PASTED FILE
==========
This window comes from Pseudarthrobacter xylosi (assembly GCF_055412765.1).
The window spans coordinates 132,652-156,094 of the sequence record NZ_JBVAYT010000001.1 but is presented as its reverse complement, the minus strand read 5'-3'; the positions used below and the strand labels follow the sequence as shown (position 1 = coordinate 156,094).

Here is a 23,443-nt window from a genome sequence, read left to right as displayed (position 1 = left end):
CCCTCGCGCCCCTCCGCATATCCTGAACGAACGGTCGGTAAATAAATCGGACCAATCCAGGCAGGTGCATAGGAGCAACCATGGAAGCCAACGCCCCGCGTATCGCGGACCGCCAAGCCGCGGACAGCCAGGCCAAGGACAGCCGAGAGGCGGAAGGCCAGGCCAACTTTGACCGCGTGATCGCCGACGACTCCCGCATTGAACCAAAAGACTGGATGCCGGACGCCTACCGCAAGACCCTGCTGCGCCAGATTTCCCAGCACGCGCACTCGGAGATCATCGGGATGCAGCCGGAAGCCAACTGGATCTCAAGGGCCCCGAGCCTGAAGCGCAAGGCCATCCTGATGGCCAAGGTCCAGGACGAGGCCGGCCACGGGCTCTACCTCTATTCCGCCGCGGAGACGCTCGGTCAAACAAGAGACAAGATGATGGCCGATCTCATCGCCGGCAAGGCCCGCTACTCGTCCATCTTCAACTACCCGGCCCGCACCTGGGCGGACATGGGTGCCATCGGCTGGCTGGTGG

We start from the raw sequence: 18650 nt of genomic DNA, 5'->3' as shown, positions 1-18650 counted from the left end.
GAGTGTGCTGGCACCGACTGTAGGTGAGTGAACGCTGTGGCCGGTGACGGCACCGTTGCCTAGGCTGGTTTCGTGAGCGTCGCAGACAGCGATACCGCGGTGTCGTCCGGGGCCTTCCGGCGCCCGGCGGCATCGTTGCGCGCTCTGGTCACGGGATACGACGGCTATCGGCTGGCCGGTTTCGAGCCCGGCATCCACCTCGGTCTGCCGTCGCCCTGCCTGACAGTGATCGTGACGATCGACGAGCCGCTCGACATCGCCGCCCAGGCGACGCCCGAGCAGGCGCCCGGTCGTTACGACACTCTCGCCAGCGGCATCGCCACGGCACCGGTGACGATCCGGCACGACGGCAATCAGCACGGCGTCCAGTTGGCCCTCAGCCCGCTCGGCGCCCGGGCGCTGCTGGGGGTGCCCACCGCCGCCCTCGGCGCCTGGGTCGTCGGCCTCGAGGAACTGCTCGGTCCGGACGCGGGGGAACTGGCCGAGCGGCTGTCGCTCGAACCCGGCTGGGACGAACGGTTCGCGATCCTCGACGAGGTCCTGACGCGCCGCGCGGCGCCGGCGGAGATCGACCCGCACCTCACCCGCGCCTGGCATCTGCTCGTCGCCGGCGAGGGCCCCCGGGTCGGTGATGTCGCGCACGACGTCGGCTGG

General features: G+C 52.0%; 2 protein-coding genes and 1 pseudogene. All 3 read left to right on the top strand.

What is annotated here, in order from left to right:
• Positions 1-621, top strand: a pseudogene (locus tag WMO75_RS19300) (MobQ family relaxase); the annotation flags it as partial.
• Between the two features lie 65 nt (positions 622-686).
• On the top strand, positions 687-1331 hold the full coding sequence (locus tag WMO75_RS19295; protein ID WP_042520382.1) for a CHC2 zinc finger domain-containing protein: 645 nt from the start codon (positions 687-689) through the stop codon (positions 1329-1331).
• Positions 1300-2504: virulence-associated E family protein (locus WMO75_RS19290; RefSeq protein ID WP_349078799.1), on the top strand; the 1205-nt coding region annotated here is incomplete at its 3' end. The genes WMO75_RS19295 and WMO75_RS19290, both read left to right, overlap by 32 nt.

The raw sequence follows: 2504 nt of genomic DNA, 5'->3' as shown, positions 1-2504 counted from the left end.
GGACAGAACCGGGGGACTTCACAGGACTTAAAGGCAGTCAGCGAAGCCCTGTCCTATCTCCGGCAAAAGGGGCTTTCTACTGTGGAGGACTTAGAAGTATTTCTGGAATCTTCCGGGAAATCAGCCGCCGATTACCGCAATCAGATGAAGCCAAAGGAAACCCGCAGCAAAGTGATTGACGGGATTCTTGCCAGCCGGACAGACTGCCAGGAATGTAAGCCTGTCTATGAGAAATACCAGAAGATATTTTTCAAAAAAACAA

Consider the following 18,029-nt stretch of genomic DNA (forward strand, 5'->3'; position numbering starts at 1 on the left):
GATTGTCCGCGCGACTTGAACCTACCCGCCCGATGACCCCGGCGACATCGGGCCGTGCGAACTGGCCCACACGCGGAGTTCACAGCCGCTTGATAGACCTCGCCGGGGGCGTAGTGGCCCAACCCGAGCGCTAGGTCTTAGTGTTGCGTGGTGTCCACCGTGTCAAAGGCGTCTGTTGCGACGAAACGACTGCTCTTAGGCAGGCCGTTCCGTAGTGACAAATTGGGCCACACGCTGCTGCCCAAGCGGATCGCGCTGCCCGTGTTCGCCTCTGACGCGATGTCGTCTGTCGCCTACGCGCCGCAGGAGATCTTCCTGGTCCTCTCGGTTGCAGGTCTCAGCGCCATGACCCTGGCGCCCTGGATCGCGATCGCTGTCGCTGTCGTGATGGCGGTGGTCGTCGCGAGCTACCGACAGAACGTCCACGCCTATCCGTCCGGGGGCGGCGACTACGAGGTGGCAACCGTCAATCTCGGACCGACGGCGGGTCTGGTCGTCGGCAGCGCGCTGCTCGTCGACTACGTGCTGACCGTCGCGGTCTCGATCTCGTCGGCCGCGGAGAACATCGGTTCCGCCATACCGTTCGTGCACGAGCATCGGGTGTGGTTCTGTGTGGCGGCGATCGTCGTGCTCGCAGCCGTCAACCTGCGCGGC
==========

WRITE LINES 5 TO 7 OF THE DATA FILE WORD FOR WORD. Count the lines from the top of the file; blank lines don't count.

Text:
We start from the raw sequence: 18650 nt of genomic DNA, 5'->3' as shown, positions 1-18650 counted from the left end.
GAGTGTGCTGGCACCGACTGTAGGTGAGTGAACGCTGTGGCCGGTGACGGCACCGTTGCCTAGGCTGGTTTCGTGAGCGTCGCAGACAGCGATACCGCGGTGTCGTCCGGGGCCTTCCGGCGCCCGGCGGCATCGTTGCGCGCTCTGGTCACGGGATACGACGGCTATCGGCTGGCCGGTTTCGAGCCCGGCATCCACCTCGGTCTGCCGTCGCCCTGCCTGACAGTGATCGTGACGATCGACGAGCCGCTCGACATCGCCGCCCAGGCGACGCCCGAGCAGGCGCCCGGTCGTTACGACACTCTCGCCAGCGGCATCGCCACGGCACCGGTGACGATCCGGCACGACGGCAATCAGCACGGCGTCCAGTTGGCCCTCAGCCCGCTCGGCGCCCGGGCGCTGCTGGGGGTGCCCACCGCCGCCCTCGGCGCCTGGGTCGTCGGCCTCGAGGAACTGCTCGGTCCGGACGCGGGGGAACTGGCCGAGCGGCTGTCGCTCGAACCCGGCTGGGACGAACGGTTCGCGATCCTCGACGAGGTCCTGACGCGCCGCGCGGCGCCGGCGGAGATCGACCCGCACCTCACCCGCGCCTGGCATCTGCTCGTCGCCGGCGAGGGCCCCCGGGTCGGTGATGTCGCGCACGACGTCGGCTGG

General features: G+C 52.0%; 2 protein-coding genes and 1 pseudogene. All 3 read left to right on the top strand.